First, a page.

Successfully Implementing Energy Efficiency Projects

  • John M. Avina Abraxas Energy Consulting
Keywords: Energy Efficiency


Some building owners find that implementing energy efficiency projects may not provide the anticipated energy savings. Why do energy conservation measures (ECMs) sometimes fail to deliver the expected energy savings? This is often due to a predictable set of causes. Some owners rely on contractors, who are proficient in installing technologies, but not necessarily expert at configuring their new equipment to maximize energy savings. When contractors are not provided with a detailed scope of work written by the energy engineer who uncovered the energy savings opportunity, critical knowledge can be lost, and the improvements may not perform as intended. It is important to employ third party commissioning agents who are versed in energy efficiency, to ensure that the new technologies are performing as specified. For the ECMs to be successful in meeting their objectives, the facilities management staff must accept the new technologies. They need to understand how the improvements reduce energy use, how to maintain the new equipment, and how to troubleshoot problems when they occur. These potential problems are avoidable. This article details specific methodologies (e.g., commissioning, measurement and verification and training) that ensure your energy efficiency improvements will perform as intended.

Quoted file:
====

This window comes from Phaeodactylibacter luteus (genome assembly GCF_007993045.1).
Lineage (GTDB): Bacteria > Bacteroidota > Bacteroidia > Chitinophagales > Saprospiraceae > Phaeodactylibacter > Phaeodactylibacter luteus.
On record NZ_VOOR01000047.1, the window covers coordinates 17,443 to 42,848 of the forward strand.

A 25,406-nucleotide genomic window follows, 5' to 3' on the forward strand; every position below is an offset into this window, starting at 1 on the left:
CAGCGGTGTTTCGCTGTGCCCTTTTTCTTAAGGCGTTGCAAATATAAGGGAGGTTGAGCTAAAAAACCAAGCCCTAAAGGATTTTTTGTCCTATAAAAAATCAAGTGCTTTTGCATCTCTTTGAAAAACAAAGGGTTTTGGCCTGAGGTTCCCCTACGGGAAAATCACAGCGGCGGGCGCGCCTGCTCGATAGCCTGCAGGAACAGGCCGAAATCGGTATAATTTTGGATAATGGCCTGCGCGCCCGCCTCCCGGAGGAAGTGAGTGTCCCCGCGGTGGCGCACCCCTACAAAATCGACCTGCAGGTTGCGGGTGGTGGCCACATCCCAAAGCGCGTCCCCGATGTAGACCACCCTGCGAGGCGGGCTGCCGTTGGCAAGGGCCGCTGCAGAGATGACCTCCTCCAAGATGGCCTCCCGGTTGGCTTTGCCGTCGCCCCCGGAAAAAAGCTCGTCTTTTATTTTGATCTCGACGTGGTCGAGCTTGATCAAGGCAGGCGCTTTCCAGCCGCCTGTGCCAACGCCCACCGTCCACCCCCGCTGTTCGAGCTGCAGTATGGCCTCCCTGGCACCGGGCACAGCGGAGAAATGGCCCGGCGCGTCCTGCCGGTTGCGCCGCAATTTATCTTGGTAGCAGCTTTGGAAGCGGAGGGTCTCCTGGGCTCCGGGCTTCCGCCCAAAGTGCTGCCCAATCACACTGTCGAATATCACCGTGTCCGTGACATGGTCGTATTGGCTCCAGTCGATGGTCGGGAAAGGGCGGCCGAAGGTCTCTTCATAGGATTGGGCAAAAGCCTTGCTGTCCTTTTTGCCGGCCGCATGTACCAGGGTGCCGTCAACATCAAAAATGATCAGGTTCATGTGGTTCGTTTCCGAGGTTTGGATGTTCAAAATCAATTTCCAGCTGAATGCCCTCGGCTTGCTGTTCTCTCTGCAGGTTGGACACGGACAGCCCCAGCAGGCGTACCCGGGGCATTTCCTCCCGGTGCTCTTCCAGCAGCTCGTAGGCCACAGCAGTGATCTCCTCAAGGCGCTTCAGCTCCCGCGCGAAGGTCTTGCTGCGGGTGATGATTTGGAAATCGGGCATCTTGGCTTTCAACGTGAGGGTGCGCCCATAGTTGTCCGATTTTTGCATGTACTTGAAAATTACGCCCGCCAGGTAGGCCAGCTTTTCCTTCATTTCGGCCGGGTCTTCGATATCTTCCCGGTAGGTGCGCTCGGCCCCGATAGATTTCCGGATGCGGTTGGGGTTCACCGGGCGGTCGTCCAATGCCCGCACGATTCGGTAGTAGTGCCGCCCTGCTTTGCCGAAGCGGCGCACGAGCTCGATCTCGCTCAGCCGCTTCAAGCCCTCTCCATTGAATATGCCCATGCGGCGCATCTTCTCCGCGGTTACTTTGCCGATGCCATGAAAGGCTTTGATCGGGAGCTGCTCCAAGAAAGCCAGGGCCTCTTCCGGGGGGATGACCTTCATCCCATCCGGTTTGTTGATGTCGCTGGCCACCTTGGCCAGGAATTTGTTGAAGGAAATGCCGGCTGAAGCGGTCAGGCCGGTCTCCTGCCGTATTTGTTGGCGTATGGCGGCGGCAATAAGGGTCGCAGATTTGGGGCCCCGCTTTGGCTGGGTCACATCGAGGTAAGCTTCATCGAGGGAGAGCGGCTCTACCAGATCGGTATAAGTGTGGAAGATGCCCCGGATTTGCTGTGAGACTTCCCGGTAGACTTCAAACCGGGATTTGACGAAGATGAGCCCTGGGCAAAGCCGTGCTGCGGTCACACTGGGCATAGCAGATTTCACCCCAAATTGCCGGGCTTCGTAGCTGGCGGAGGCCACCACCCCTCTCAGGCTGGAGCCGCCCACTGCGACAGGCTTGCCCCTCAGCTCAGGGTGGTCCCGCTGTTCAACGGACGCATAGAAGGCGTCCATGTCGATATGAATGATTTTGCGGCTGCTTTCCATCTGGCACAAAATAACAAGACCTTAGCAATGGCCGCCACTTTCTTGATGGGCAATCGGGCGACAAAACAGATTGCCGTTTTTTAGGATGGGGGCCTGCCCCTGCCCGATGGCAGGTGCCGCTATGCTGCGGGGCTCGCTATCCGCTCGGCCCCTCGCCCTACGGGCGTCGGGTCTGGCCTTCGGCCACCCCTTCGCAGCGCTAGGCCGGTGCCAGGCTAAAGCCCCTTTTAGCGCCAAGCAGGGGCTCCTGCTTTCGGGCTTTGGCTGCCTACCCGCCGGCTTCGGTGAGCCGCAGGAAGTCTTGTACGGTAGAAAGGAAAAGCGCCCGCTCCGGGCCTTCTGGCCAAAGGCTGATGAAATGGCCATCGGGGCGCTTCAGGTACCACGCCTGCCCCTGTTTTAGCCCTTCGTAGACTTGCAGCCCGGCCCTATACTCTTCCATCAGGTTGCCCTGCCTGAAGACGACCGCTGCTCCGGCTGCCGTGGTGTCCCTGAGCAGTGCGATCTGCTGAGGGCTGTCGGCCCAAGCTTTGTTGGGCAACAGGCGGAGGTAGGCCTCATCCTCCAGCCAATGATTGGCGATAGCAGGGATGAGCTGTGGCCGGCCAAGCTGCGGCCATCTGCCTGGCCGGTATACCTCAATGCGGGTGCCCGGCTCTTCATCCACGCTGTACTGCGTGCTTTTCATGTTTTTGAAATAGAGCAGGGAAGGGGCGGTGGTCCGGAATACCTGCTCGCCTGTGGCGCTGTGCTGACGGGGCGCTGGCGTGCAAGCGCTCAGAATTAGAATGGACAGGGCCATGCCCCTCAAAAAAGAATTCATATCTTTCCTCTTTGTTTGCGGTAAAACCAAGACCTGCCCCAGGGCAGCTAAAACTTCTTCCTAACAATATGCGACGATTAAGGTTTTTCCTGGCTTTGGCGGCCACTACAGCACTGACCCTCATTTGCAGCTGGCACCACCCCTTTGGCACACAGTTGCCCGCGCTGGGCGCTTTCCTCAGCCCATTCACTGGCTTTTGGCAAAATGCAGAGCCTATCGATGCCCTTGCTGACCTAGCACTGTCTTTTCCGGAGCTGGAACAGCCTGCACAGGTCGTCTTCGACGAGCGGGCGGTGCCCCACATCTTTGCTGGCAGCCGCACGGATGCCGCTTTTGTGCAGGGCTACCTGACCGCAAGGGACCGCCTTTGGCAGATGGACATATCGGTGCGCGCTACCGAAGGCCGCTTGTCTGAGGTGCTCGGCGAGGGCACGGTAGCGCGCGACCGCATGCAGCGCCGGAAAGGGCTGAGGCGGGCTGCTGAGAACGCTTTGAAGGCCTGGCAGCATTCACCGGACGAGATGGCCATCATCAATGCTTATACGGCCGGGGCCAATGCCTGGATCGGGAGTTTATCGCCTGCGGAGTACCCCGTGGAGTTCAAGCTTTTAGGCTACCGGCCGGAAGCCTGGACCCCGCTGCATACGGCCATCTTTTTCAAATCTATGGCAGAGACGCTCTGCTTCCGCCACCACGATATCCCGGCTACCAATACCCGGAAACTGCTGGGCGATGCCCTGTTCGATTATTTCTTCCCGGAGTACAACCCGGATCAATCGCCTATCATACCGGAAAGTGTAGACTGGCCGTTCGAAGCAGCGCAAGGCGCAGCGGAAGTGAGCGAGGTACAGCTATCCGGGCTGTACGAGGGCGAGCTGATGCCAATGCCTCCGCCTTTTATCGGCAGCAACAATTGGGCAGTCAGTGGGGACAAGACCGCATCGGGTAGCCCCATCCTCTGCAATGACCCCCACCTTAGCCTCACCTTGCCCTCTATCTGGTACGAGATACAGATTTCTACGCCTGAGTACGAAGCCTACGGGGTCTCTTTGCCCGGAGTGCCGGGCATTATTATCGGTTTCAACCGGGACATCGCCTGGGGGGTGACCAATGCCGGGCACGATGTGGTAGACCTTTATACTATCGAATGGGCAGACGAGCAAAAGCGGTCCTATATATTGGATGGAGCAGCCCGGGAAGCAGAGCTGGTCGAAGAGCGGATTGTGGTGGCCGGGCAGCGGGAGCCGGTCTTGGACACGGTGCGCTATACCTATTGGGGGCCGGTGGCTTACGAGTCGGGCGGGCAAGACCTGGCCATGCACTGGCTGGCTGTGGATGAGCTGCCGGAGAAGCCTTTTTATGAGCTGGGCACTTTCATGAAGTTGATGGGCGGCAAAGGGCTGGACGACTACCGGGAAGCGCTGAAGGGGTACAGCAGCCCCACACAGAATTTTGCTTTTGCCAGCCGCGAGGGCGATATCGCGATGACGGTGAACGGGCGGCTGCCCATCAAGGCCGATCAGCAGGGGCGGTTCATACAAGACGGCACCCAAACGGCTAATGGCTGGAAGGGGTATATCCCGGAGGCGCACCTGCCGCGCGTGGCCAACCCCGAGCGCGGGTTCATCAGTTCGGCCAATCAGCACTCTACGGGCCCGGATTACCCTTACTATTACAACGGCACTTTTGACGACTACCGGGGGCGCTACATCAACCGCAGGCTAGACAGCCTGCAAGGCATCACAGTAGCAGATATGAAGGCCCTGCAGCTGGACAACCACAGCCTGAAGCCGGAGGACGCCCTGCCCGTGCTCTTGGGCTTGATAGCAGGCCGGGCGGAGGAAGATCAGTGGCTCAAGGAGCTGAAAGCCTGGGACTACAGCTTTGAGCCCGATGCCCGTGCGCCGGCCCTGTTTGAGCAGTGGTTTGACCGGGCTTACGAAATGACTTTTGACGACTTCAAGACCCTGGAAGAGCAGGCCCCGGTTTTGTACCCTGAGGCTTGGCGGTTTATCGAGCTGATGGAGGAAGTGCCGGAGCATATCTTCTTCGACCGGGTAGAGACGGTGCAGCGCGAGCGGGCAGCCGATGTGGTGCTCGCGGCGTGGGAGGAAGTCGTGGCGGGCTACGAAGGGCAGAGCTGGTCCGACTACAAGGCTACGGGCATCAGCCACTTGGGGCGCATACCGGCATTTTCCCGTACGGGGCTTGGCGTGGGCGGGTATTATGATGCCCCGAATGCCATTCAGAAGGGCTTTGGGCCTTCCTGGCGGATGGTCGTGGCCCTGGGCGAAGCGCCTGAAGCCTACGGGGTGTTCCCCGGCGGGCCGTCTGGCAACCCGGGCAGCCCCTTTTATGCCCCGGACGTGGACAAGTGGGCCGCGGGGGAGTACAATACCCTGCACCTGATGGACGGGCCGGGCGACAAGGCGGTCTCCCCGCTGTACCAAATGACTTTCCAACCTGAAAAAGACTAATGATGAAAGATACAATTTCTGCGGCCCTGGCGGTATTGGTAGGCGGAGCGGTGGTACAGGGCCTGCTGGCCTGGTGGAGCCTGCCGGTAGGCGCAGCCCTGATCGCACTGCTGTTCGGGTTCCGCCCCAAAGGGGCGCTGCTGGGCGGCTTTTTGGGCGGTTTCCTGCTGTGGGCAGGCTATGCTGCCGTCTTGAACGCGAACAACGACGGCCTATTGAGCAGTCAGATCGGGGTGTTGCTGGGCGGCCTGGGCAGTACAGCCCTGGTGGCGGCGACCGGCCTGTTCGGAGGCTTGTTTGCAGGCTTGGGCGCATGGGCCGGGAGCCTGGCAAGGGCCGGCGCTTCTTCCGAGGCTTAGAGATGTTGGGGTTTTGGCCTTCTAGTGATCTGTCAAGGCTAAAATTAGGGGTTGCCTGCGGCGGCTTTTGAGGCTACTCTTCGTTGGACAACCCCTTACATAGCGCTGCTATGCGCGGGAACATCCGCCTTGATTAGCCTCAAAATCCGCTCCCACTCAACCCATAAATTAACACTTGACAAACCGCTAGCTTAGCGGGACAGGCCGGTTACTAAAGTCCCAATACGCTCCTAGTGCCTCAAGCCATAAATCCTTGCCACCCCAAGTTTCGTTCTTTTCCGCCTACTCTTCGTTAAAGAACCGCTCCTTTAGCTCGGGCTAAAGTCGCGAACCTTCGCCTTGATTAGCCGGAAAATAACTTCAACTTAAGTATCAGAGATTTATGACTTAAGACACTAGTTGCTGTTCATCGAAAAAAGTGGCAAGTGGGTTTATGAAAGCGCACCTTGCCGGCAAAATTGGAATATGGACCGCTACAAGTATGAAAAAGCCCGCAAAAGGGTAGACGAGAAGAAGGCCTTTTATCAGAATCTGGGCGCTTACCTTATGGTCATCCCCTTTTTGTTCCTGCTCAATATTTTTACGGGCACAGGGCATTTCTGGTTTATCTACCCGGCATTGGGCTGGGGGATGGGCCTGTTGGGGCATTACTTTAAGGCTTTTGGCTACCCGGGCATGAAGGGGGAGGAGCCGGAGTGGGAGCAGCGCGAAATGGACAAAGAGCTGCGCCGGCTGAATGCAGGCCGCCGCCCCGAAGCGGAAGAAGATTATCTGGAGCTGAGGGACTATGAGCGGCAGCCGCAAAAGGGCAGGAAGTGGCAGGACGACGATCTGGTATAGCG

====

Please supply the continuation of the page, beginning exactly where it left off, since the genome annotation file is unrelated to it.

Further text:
Download data is not yet available.

Author Biography

John M. Avina, Abraxas Energy Consulting

John Avina, CEM, CEA, CMVP, CxA, has worked in energy analysis and utility bill tracking for over 20 years. His past employment history includes work for Thermal Energy Applications Research Center, Johnson Controls, SRC Systems, Silicon Energy and Abraxas Energy Consulting. He has managed M&V for a large performance contractor, managed software development for energy analysis and M&V applications, plus created M&V software used by hundreds of energy professionals. He has created hundreds of building models, utility bill tracking databases and modeled hundreds of utility rate structures. John has taught over 250 energy management classes. He has performed energy audits and re-commissioned over 25 million square feet of buildings. He chairs the Certified Energy Auditor Test Committee for the Association of Energy Engineers. He holds a Master of Science in mechanical engineering from the University of Wisconsin-Madison.